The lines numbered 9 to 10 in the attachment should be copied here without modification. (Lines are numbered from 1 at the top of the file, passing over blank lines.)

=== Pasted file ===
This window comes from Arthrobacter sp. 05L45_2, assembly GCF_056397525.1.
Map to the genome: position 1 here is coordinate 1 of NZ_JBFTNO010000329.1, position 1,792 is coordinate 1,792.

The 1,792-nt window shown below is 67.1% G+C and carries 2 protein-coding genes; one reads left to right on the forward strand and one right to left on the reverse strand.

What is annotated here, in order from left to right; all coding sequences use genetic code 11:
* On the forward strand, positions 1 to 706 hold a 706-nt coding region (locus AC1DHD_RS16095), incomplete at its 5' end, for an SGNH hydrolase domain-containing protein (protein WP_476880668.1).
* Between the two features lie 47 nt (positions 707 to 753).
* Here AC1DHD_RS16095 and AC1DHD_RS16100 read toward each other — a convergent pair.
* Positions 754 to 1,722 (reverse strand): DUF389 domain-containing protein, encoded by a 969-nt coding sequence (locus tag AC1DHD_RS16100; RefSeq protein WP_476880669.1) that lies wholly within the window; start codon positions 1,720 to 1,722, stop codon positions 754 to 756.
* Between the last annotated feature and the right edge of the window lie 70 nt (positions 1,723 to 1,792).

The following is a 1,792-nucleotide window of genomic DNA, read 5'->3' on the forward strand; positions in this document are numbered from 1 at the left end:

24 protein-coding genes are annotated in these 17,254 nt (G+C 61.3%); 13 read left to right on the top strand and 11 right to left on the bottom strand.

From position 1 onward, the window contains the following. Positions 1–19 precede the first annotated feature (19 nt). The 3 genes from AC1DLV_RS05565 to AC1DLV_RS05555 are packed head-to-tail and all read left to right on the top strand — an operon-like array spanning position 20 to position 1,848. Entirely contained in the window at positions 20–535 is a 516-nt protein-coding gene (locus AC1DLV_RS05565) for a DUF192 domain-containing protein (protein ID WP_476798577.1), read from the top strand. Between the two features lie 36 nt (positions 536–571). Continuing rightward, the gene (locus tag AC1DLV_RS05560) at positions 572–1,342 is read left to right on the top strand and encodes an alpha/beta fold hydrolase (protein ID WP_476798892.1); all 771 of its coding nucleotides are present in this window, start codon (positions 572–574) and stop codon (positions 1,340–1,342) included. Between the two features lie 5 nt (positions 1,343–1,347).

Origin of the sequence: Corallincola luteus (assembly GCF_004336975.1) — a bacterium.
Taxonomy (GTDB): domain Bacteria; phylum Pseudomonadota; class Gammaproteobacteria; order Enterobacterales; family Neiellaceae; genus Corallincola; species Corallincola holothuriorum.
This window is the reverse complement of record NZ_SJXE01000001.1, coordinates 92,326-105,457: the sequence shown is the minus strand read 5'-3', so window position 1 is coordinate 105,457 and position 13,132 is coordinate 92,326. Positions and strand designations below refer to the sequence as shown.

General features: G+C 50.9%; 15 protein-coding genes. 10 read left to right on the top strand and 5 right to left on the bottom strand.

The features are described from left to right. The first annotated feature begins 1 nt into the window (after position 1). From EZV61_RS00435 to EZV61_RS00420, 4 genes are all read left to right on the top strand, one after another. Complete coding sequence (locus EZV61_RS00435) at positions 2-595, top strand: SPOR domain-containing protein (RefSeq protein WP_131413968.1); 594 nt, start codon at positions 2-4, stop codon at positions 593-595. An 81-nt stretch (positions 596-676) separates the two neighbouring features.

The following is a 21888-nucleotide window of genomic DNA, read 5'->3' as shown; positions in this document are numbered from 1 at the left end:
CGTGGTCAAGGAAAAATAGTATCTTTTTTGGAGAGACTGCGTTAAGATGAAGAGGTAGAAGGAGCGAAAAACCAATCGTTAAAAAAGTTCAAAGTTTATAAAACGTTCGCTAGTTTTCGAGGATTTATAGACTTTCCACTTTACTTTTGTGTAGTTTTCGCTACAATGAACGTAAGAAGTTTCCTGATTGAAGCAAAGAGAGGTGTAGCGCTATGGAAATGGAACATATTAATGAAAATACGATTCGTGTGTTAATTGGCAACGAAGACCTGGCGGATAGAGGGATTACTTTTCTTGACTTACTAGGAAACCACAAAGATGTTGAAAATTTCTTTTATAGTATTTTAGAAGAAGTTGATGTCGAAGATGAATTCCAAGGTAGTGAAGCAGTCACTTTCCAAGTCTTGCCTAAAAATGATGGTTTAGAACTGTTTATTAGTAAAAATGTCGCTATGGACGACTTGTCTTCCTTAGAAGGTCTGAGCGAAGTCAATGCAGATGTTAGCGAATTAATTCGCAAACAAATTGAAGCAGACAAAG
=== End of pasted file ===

* Between the last annotated feature and the right edge of the window lie 70 nt (positions 1,723 to 1,792).

The following is a 1,792-nucleotide window of genomic DNA, read 5'->3' on the forward strand; positions in this document are numbered from 1 at the left end: